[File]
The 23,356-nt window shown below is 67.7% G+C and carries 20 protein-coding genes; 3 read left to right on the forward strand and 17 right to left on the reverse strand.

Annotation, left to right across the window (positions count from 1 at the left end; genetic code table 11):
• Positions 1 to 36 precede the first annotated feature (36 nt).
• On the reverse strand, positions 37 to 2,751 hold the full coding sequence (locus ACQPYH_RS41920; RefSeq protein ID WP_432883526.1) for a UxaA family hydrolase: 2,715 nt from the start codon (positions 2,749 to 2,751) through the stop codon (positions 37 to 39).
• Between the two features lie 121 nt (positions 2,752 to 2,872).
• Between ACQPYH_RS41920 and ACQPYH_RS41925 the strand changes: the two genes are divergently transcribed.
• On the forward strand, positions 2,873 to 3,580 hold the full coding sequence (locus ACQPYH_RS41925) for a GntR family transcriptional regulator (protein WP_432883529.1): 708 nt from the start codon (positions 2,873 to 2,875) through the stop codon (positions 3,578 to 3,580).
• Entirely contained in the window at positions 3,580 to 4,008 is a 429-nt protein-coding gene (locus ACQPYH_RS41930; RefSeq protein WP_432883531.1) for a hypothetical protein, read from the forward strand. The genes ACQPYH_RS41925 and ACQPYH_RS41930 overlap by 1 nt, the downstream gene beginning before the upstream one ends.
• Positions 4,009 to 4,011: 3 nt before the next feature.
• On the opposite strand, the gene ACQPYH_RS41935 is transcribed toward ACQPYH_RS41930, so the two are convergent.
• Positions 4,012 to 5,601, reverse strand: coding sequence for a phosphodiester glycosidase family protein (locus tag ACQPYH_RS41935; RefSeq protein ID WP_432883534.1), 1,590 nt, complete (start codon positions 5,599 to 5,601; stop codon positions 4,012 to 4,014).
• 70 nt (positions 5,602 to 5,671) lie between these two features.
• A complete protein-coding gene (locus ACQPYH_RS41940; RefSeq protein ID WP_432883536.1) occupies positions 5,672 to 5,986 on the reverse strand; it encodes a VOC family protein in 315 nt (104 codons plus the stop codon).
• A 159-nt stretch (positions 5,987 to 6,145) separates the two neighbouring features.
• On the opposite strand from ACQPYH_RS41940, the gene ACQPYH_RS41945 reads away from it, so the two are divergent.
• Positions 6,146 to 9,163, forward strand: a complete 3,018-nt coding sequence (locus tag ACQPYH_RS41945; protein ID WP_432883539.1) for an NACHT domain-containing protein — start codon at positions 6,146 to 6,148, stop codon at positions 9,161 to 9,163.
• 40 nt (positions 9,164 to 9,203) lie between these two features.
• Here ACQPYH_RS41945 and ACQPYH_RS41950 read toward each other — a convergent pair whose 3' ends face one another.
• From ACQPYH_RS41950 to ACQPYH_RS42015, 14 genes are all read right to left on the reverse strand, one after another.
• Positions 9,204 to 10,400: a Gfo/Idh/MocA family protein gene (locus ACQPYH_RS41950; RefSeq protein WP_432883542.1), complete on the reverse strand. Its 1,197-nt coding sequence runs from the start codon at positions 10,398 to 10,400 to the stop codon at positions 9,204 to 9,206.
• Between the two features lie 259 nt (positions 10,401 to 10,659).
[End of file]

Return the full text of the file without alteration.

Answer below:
The 23,356-nt window shown below is 67.7% G+C and carries 20 protein-coding genes; 3 read left to right on the forward strand and 17 right to left on the reverse strand.

Annotation, left to right across the window (positions count from 1 at the left end; genetic code table 11):
• Positions 1 to 36 precede the first annotated feature (36 nt).
• On the reverse strand, positions 37 to 2,751 hold the full coding sequence (locus ACQPYH_RS41920; RefSeq protein ID WP_432883526.1) for a UxaA family hydrolase: 2,715 nt from the start codon (positions 2,749 to 2,751) through the stop codon (positions 37 to 39).
• Between the two features lie 121 nt (positions 2,752 to 2,872).
• Between ACQPYH_RS41920 and ACQPYH_RS41925 the strand changes: the two genes are divergently transcribed.
• On the forward strand, positions 2,873 to 3,580 hold the full coding sequence (locus ACQPYH_RS41925) for a GntR family transcriptional regulator (protein WP_432883529.1): 708 nt from the start codon (positions 2,873 to 2,875) through the stop codon (positions 3,578 to 3,580).
• Entirely contained in the window at positions 3,580 to 4,008 is a 429-nt protein-coding gene (locus ACQPYH_RS41930; RefSeq protein WP_432883531.1) for a hypothetical protein, read from the forward strand. The genes ACQPYH_RS41925 and ACQPYH_RS41930 overlap by 1 nt, the downstream gene beginning before the upstream one ends.
• Positions 4,009 to 4,011: 3 nt before the next feature.
• On the opposite strand, the gene ACQPYH_RS41935 is transcribed toward ACQPYH_RS41930, so the two are convergent.
• Positions 4,012 to 5,601, reverse strand: coding sequence for a phosphodiester glycosidase family protein (locus tag ACQPYH_RS41935; RefSeq protein ID WP_432883534.1), 1,590 nt, complete (start codon positions 5,599 to 5,601; stop codon positions 4,012 to 4,014).
• 70 nt (positions 5,602 to 5,671) lie between these two features.
• A complete protein-coding gene (locus ACQPYH_RS41940; RefSeq protein ID WP_432883536.1) occupies positions 5,672 to 5,986 on the reverse strand; it encodes a VOC family protein in 315 nt (104 codons plus the stop codon).
• A 159-nt stretch (positions 5,987 to 6,145) separates the two neighbouring features.
• On the opposite strand from ACQPYH_RS41940, the gene ACQPYH_RS41945 reads away from it, so the two are divergent.
• Positions 6,146 to 9,163, forward strand: a complete 3,018-nt coding sequence (locus tag ACQPYH_RS41945; protein ID WP_432883539.1) for an NACHT domain-containing protein — start codon at positions 6,146 to 6,148, stop codon at positions 9,161 to 9,163.
• 40 nt (positions 9,164 to 9,203) lie between these two features.
• Here ACQPYH_RS41945 and ACQPYH_RS41950 read toward each other — a convergent pair whose 3' ends face one another.
• From ACQPYH_RS41950 to ACQPYH_RS42015, 14 genes are all read right to left on the reverse strand, one after another.
• Positions 9,204 to 10,400: a Gfo/Idh/MocA family protein gene (locus ACQPYH_RS41950; RefSeq protein WP_432883542.1), complete on the reverse strand. Its 1,197-nt coding sequence runs from the start codon at positions 10,398 to 10,400 to the stop codon at positions 9,204 to 9,206.
• Between the two features lie 259 nt (positions 10,401 to 10,659).